Washington Free Beacon editor in chief Matthew Continetti said Monday that pressure to end the shutdown may be on Democrats.
Republicans and Democrats in Congress have been unable to find a way to fully fund the federal government since President Donald Trump clashed with House Speaker Nancy Pelosi (D., Calif.) and Senate Minority Leader Chuck Schumer (D., N.Y.) over a U.S.-Mexico border wall. The shutdown, affecting a number of major government agencies and employee paychecks, entered its 32nd day Tuesday.
During an appearance on EWTN's "News Nightly," Continetti noted that popular opinion, even among Trump voters, has largely blamed the president for the shutdown. Yet he predicted that recent developments might shift that blame towards Democrats. "To date, the public seems to have blamed the president more for the shutdown, as well as some blame for the congressional Democrats," Continetti said. "But now that President Trump has come out with an affirmative offer and to say 'Okay, I will compromise: I want money for the wall but I'm also willing to legalize the 'Dreamers' who were brought here as children,' that kind of puts the democrats in a difficult position."
Following reports that Trump might be offering citizenship to some of the millions residing unlawfully in the United States, Trump clarified Sunday that he was prepared to immediately authorize a "3 year extension of DACA" in exchange for a wall and would consider offering amnesty as part of a "much bigger deal."
DACA (Deferred Action for Childhood Arrivals) was a 2012 executive order signed by President Barack Obama shielding illegal immigrants who were brought to the United States as children and were otherwise law-abiding. Trump, who opposes the order, has been willing to preserve it to advance his legislative priorities.
After Trump's move to compromise, the public may now expect movement from Democrats towards Trump's position. Continetti pointed to the lack of disavowal from key Democrats that usually follows Trump's statements. This time, "despite the Democratic leadership dismissing Trump's offer out of hand, if you look at, say, Senator Joe Manchin of West Virginia, or even some of the House freshmen who were elected last year, they want to solve problems," he said.
Manchin, unlike Pelosi, expressed indecision following Trump's recent DACA offer. Manchin said he was "hopeful" the offer would prompt Democrats and Republicans to come to terms to reopen the government.
Continetti suggested the move would weaken Pelosi's hand, as part of her camp moved towards Trump's position. "Trump is splitting" some Democrats with his offers, Continetti said. That could signal a larger "split between some of the Democratic rank and file and the Democratic leadership."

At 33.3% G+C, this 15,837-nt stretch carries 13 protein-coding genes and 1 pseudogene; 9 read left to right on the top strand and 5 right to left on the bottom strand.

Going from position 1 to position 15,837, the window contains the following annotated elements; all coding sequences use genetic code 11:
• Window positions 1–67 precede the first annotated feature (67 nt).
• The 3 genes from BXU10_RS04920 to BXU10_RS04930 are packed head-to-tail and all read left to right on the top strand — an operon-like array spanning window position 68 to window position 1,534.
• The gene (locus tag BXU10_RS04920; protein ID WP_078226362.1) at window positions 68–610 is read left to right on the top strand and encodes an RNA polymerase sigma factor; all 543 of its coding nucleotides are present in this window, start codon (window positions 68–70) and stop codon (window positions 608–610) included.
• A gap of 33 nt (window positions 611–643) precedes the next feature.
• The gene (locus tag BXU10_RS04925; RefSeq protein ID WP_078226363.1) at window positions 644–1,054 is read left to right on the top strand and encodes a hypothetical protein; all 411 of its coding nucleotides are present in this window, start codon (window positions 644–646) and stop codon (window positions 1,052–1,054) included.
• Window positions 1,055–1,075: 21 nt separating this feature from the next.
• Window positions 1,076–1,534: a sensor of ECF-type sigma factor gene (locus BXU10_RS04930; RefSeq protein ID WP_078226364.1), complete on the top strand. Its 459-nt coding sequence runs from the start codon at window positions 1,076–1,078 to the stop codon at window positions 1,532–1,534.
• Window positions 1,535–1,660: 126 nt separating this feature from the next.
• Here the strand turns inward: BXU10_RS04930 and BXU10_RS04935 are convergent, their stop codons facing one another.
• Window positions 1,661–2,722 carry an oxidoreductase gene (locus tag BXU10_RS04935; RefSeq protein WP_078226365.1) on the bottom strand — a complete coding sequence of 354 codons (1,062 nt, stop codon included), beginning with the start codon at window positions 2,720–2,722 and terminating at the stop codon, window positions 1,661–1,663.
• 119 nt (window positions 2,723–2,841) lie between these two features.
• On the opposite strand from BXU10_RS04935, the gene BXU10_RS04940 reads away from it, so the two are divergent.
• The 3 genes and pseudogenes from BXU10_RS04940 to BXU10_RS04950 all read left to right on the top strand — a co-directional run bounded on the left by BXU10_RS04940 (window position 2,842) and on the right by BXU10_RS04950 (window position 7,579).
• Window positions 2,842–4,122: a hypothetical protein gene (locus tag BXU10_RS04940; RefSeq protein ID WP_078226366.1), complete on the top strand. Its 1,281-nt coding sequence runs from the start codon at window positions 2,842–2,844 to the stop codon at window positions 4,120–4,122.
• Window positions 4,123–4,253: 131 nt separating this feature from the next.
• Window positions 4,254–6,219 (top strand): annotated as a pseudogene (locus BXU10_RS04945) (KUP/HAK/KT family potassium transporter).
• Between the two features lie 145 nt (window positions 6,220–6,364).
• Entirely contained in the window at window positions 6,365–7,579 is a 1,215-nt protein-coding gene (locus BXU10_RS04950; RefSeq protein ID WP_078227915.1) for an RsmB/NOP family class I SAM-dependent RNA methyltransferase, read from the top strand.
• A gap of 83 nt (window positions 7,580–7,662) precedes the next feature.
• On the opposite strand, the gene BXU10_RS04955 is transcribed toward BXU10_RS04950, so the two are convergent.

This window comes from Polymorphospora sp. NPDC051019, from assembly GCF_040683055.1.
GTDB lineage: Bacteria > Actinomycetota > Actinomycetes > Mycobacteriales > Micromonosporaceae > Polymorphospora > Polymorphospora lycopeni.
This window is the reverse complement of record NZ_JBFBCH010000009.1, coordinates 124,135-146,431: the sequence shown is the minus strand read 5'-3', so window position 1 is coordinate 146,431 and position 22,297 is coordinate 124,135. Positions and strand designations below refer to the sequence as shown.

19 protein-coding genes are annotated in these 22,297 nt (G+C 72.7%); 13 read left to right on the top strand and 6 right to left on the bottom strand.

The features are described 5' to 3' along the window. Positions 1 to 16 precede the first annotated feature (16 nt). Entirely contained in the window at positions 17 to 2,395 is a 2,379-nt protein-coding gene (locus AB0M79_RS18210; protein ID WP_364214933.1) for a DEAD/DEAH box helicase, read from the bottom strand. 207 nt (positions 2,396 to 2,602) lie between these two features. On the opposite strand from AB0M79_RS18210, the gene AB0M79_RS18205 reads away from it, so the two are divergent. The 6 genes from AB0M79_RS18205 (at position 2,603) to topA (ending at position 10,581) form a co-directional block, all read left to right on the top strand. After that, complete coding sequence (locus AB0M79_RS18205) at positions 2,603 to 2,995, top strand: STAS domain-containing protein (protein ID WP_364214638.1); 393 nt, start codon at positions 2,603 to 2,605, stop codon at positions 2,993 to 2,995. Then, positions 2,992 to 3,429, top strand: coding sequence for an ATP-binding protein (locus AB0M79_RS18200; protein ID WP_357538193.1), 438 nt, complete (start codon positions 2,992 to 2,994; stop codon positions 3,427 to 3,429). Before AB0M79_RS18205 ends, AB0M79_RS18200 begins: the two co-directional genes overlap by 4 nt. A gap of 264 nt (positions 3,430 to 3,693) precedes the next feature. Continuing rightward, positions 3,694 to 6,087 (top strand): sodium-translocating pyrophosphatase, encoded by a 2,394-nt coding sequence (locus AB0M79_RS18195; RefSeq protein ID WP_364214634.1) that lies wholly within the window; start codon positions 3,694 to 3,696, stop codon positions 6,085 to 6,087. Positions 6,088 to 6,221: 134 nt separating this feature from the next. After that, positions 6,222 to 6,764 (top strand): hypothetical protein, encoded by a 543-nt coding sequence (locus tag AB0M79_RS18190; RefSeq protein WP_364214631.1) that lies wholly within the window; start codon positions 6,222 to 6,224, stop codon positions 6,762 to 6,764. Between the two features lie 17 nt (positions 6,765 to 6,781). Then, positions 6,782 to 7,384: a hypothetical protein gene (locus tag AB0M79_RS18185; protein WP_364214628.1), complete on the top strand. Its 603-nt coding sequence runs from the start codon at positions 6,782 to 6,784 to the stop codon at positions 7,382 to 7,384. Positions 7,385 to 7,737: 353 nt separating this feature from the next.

Though a modified deal would prompt trouble for Democrats, Continetti reasoned Republicans would have no choice but to vote for it, given Republican support for the Obama-era program. "The fact is that some type of earned legalization for the 'Dreamers,' maybe even that doesn't result in citizenship, but just a legal permanent residency in the United States, is very popular among people of both parties," he said. "So if you were able to tie that with border wall funding, I think that's a compromise a lot of Republicans and some Democrats would welcome."
Trump has proved adept at whipping Republican votes for formerly unpalatable bills, including for criminal justice reforms in 2018. Immigration might become another case of the party following its president despite past positions. "It's possible that one or two might vote against this compromise," Continetti said, but "it'd be very hard for the bulk of Republicans to vote against it."
Continetti also praised the March for Life, the annual event supporting protections for the unborn. He noted that the mainstream media refused to cover the march on par with a similar left-wing program. "There is bias, and it's massive. The mainstream media ignores the pro-life cause and devotes very little attention to it," he said.
The 46th annual March for Life took place Friday, drawing tens of thousands from around the country. According to one study, news channels dedicated almost 15 minutes of prominent coverage to Saturday's Women's March, but less than one minute to the March for Life.
Despite the media blackout surrounding the event, Continetti noted that he found the participation of young, pro-life Americans inspiring. In addition to the thousands of young Americans who walked in the Washington cold Friday, event speakers included lawmakers, Carl Anderson, Supreme Knight of the Knights of Columbus, and Ally Cavazos, president of Princeton University's pro-life group, among others.
— March for Life (@March_for_Life) January 8, 2019
"The one thing you always see from the March for Life that's always inspiring is the young people that attend. And that's, I think, a sign of hope," Continetti said.